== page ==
- Americans On Board to Get Aboard Cruises – After what will have been a shutdown of more than nine months, the cruise industry is preparing to sail again in the U.S., and all major cruise companies have said bookings are optimistically strong for the second half of 2021. Cruise Lines International Association (CLIA), the leading trade organization for the industry, found that 73% of cruisers say they are “likely to cruise” in the next few years, and 50% say they will cruise within the year. These findings were gathered even before news broke about vaccine availability in December, allowing a battered cruise industry a much-needed jolt in optimism. A long journey remains for cruise lines to be compatible with CDC guidelines, with one component being mock voyages with volunteers – a process akin to test sailings when cruise lines launch new ships.
- Window of Opportunity – Online travel agencies (OTAs) have dominated the online travel market space in the last few decades, but COVID-19 has brought increased opportunity for suppliers to boost their own market appeal given their inherent ability to provide quick refunds directly to consumers. The process of refunding a customer from an OTA is considerably more complicated, leading hotels and airlines to have an advantage in servicing customers in 2020 and beyond. Even with a vaccine, consumers will remain more inclined to book with flexibility in mind, extending the window of opportunity for travel providers to meet this demand. GlobalData
- Hybrid Events are Possible… Closed borders and country lockdowns have made international travel difficult, and restrictions on large gatherings have created barriers for the Meeting, Incentives, Conventions and Exhibitions (MICE) industry that relies on in-person events to share knowledge and build networks. Singapore has emerged as a leader in what the future might hold for the meetings industry where government support for hybrid events, actionable roadmaps and safety measures blaze a trail for the industry’s new normal.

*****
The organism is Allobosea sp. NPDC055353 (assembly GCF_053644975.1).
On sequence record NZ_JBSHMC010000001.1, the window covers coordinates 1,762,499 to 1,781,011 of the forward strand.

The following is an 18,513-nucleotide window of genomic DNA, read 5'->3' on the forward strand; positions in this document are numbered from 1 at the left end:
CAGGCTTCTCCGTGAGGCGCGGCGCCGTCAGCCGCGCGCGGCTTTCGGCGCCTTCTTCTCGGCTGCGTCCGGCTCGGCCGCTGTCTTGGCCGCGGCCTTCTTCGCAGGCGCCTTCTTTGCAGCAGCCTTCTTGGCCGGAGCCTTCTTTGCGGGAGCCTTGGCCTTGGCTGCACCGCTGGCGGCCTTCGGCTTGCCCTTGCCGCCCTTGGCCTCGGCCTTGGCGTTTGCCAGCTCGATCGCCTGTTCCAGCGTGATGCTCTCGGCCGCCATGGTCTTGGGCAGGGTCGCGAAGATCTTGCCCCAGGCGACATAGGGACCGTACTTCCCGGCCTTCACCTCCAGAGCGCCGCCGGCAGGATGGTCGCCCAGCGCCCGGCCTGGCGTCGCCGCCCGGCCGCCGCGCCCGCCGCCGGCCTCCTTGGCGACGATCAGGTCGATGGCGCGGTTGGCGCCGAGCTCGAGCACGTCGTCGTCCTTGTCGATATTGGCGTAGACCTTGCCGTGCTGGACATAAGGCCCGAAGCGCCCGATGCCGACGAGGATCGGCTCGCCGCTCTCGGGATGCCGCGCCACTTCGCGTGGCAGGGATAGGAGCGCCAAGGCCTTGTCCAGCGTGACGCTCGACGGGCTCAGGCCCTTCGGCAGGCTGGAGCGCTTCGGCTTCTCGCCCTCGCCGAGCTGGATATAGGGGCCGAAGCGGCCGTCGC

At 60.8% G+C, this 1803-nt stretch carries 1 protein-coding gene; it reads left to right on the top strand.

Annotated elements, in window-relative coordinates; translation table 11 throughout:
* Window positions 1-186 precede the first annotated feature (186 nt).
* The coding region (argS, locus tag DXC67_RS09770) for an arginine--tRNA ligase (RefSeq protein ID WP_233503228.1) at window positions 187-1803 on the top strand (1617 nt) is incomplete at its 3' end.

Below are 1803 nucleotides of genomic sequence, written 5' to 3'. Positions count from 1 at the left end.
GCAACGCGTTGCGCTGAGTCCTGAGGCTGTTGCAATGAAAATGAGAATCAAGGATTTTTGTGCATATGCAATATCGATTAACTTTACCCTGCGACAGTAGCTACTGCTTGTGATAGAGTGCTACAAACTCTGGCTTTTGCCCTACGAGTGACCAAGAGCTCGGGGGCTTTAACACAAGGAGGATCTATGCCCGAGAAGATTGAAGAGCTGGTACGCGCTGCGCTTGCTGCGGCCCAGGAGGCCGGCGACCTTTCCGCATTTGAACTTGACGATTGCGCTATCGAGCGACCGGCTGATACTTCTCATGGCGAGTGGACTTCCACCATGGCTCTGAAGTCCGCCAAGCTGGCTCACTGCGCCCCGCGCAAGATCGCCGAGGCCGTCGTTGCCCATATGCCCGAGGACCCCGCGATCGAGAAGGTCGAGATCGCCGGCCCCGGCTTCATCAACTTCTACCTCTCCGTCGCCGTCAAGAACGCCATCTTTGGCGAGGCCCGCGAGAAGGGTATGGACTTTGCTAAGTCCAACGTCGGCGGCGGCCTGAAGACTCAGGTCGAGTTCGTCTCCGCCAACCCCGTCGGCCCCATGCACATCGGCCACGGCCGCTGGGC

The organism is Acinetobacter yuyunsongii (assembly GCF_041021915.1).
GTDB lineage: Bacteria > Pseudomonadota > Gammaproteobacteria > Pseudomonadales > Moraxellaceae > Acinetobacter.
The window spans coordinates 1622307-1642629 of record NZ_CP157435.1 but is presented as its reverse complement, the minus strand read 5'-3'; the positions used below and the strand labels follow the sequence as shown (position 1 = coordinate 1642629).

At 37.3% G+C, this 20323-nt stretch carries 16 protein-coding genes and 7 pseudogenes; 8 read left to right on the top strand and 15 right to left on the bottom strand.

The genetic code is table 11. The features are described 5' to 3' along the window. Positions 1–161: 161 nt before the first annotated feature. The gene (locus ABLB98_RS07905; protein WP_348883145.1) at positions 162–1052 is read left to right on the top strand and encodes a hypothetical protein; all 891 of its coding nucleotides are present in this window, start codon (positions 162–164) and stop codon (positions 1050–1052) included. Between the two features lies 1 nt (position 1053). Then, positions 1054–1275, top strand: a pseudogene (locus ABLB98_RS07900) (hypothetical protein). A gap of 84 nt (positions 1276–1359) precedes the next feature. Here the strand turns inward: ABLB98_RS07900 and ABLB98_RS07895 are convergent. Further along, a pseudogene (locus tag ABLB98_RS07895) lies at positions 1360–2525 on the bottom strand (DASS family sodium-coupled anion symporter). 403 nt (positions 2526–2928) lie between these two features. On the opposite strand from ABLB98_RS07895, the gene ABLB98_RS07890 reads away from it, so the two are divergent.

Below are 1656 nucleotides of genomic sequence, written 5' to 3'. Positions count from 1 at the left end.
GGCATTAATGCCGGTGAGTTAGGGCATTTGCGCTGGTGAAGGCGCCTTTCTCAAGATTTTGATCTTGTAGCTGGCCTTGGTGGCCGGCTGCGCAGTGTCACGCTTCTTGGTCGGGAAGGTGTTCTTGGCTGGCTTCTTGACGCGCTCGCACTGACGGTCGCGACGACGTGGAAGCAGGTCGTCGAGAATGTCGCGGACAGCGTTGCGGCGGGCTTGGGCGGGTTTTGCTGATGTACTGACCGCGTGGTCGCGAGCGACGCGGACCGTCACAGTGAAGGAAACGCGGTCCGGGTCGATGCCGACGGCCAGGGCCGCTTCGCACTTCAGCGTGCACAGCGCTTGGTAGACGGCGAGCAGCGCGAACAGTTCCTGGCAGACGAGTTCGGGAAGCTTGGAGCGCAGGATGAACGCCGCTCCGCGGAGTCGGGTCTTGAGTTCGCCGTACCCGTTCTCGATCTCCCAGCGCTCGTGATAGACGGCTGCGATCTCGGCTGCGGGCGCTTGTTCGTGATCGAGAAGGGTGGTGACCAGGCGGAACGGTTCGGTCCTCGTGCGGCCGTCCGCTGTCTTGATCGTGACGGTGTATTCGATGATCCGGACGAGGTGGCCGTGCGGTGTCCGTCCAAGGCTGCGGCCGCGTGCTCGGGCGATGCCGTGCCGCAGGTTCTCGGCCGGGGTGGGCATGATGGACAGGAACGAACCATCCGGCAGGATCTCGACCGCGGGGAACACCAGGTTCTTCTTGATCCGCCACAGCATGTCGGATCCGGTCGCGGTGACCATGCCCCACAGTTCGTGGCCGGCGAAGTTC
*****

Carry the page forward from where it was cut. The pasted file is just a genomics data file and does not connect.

- …But the Future of Business Travel Looks Bleak – Despite Singapore leading the charge on the future of hybrid virtual events, The Wall Street Journal’s Middle Seat columnist Scott McCartney reported that the COVID-19 pandemic could cut business travel by 36% – permanently, sending shockwaves through the industry. By McCartney’s calculation, between 19% and 36% of all business trips could disappear, given efficiencies developed during the lockdown. Estimations by airlines remain in flux, with CEOs of American, United and Delta all saying business travel will come roaring back in full, though it may take a few years. But, observers like Bill Gates recently suggested half of all business travel will never return.
- Train Commuting in the Era of Remote Work – Traditional rail tickets for commuters are generally structured around the average workday, with peak and off-peak prices shaped around rush hour and weekly/monthly tickets. But with many commuters planning to continue working from home in some capacity into 2021, railway experts in the UK are reviewing fares and ticket changes to reflect new commuter patterns that will ultimately be a welcomed relief for commuters’ wallets. Americans will remain a step behind in this category, as mass transit faces huge service cuts across the U.S., with The New York Times deeming the U.S. railway industry in “existential peril.”